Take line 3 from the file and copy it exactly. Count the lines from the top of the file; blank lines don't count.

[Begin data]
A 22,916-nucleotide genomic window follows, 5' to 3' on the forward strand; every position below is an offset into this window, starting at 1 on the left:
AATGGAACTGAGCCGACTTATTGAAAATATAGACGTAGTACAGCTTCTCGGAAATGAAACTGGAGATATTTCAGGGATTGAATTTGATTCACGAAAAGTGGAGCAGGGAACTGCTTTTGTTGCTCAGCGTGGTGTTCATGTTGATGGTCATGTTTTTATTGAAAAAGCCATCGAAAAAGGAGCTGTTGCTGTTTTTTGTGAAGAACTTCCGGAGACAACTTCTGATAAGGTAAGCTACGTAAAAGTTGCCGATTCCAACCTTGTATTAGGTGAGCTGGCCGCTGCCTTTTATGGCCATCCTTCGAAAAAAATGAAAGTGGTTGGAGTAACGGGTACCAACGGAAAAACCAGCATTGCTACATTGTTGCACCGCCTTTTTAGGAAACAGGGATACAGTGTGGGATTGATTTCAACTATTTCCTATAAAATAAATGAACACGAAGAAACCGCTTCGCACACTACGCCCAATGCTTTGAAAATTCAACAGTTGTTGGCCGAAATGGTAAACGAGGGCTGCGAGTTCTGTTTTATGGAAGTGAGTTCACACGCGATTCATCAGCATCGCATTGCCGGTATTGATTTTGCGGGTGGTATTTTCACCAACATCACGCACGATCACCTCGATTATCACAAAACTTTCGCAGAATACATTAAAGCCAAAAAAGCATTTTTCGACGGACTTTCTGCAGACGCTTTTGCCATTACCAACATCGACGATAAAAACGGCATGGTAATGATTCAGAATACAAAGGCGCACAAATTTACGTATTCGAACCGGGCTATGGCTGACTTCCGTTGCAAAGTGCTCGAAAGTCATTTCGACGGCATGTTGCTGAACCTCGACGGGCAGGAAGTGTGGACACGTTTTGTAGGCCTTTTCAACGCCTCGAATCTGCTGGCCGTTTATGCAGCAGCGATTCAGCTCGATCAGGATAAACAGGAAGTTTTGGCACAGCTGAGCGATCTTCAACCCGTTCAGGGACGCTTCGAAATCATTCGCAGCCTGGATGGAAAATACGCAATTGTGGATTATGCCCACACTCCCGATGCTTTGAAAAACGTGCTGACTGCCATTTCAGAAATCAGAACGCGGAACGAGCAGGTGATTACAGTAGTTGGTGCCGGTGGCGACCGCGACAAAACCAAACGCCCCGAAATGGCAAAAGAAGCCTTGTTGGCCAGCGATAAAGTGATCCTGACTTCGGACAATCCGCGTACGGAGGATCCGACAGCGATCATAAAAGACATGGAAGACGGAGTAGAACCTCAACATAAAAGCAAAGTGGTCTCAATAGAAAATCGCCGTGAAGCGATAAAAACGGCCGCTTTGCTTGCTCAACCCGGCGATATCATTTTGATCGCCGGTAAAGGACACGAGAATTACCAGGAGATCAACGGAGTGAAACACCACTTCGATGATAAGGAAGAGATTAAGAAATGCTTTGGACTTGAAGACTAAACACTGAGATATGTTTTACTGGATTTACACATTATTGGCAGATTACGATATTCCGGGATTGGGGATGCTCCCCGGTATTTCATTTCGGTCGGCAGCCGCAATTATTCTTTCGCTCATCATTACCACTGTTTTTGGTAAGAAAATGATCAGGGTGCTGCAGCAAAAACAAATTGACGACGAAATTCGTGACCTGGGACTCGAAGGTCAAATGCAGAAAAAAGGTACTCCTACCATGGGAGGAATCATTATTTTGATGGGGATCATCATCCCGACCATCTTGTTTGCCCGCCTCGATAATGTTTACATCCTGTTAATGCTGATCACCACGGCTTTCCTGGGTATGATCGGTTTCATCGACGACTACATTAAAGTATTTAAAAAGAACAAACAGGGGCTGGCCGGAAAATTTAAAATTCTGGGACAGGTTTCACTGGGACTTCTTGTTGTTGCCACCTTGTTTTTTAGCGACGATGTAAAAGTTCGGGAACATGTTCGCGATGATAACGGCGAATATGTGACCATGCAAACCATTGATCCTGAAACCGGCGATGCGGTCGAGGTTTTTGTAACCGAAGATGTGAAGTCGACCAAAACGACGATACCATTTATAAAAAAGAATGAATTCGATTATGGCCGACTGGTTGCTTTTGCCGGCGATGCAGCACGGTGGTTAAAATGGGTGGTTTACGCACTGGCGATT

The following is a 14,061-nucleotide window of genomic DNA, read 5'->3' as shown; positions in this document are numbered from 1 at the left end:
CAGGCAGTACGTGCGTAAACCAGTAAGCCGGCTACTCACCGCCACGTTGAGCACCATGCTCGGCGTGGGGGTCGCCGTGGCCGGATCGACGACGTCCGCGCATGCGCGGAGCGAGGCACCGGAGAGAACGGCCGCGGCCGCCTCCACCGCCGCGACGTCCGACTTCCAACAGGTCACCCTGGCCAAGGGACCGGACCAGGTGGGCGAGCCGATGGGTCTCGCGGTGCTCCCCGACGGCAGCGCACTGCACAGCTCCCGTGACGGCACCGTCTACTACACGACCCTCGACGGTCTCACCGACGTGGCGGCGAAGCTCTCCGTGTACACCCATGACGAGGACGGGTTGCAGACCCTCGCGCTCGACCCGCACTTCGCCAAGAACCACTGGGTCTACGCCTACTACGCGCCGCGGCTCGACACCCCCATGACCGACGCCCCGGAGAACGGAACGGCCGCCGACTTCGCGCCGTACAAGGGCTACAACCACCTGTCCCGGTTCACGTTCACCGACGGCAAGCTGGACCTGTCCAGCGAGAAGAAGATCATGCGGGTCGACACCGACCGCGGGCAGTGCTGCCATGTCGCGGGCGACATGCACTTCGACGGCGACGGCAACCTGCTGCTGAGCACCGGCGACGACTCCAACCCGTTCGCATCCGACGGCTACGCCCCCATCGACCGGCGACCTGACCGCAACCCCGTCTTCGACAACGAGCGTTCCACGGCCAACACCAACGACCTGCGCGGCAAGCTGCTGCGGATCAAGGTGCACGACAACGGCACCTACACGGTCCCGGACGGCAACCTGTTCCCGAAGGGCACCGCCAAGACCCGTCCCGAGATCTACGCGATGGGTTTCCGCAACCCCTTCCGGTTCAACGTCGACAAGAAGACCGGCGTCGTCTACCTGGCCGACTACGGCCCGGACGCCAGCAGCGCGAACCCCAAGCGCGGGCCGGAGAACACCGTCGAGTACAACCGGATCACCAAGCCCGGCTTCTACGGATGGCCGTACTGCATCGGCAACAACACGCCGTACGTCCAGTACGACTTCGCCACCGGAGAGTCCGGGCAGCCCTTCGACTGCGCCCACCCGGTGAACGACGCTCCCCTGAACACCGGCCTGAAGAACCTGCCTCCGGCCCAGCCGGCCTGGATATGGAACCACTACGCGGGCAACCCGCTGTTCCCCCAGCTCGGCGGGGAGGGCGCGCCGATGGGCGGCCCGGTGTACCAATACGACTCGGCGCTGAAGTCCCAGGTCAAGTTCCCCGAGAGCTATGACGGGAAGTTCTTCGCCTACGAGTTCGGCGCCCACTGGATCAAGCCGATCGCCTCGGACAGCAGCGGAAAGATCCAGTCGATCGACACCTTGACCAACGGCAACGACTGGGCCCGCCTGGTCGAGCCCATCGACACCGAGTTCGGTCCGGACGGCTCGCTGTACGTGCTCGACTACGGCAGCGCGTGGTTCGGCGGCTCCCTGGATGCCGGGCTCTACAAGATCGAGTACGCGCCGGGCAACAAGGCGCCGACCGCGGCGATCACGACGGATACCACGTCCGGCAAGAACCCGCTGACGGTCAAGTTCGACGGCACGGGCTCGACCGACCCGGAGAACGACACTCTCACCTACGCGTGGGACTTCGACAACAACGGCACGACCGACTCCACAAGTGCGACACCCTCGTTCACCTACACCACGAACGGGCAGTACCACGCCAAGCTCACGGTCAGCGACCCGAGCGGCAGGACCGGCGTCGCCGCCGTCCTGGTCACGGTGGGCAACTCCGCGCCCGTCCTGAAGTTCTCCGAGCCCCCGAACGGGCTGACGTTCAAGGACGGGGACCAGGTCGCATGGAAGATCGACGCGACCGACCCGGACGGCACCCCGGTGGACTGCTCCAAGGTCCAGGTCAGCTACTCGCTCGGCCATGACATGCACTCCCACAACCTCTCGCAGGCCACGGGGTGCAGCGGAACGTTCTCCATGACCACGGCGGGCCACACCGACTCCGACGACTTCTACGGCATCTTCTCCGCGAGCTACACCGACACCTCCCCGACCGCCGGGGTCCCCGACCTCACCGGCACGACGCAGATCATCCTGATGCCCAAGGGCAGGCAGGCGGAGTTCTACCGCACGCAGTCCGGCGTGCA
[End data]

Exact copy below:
The following is a 14,061-nucleotide window of genomic DNA, read 5'->3' as shown; positions in this document are numbered from 1 at the left end: